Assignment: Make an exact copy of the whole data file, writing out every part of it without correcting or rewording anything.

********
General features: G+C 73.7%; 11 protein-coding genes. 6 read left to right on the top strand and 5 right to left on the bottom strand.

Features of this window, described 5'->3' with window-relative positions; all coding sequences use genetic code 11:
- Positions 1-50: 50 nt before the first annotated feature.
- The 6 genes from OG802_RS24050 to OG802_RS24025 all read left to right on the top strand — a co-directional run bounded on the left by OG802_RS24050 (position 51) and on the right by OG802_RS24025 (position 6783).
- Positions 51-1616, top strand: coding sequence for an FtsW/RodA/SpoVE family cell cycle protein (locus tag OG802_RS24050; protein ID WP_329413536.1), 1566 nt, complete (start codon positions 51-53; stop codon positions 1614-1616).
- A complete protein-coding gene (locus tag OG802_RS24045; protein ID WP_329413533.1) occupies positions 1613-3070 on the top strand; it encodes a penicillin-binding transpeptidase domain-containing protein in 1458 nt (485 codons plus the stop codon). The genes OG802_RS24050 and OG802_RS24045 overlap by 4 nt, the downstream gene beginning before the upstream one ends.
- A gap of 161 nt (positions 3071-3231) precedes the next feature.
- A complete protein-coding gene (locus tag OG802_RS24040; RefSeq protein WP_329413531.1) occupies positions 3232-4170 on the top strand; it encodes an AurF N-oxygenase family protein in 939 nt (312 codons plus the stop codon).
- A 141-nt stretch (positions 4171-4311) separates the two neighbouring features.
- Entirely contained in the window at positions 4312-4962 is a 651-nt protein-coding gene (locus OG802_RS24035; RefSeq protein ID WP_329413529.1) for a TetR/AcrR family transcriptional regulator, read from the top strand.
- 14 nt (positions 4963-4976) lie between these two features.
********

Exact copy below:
General features: G+C 73.7%; 11 protein-coding genes. 6 read left to right on the top strand and 5 right to left on the bottom strand.

Features of this window, described 5'->3' with window-relative positions; all coding sequences use genetic code 11:
- Positions 1-50: 50 nt before the first annotated feature.
- The 6 genes from OG802_RS24050 to OG802_RS24025 all read left to right on the top strand — a co-directional run bounded on the left by OG802_RS24050 (position 51) and on the right by OG802_RS24025 (position 6783).
- Positions 51-1616, top strand: coding sequence for an FtsW/RodA/SpoVE family cell cycle protein (locus tag OG802_RS24050; protein ID WP_329413536.1), 1566 nt, complete (start codon positions 51-53; stop codon positions 1614-1616).
- A complete protein-coding gene (locus tag OG802_RS24045; protein ID WP_329413533.1) occupies positions 1613-3070 on the top strand; it encodes a penicillin-binding transpeptidase domain-containing protein in 1458 nt (485 codons plus the stop codon). The genes OG802_RS24050 and OG802_RS24045 overlap by 4 nt, the downstream gene beginning before the upstream one ends.
- A gap of 161 nt (positions 3071-3231) precedes the next feature.
- A complete protein-coding gene (locus tag OG802_RS24040; RefSeq protein WP_329413531.1) occupies positions 3232-4170 on the top strand; it encodes an AurF N-oxygenase family protein in 939 nt (312 codons plus the stop codon).
- A 141-nt stretch (positions 4171-4311) separates the two neighbouring features.
- Entirely contained in the window at positions 4312-4962 is a 651-nt protein-coding gene (locus OG802_RS24035; RefSeq protein ID WP_329413529.1) for a TetR/AcrR family transcriptional regulator, read from the top strand.
- 14 nt (positions 4963-4976) lie between these two features.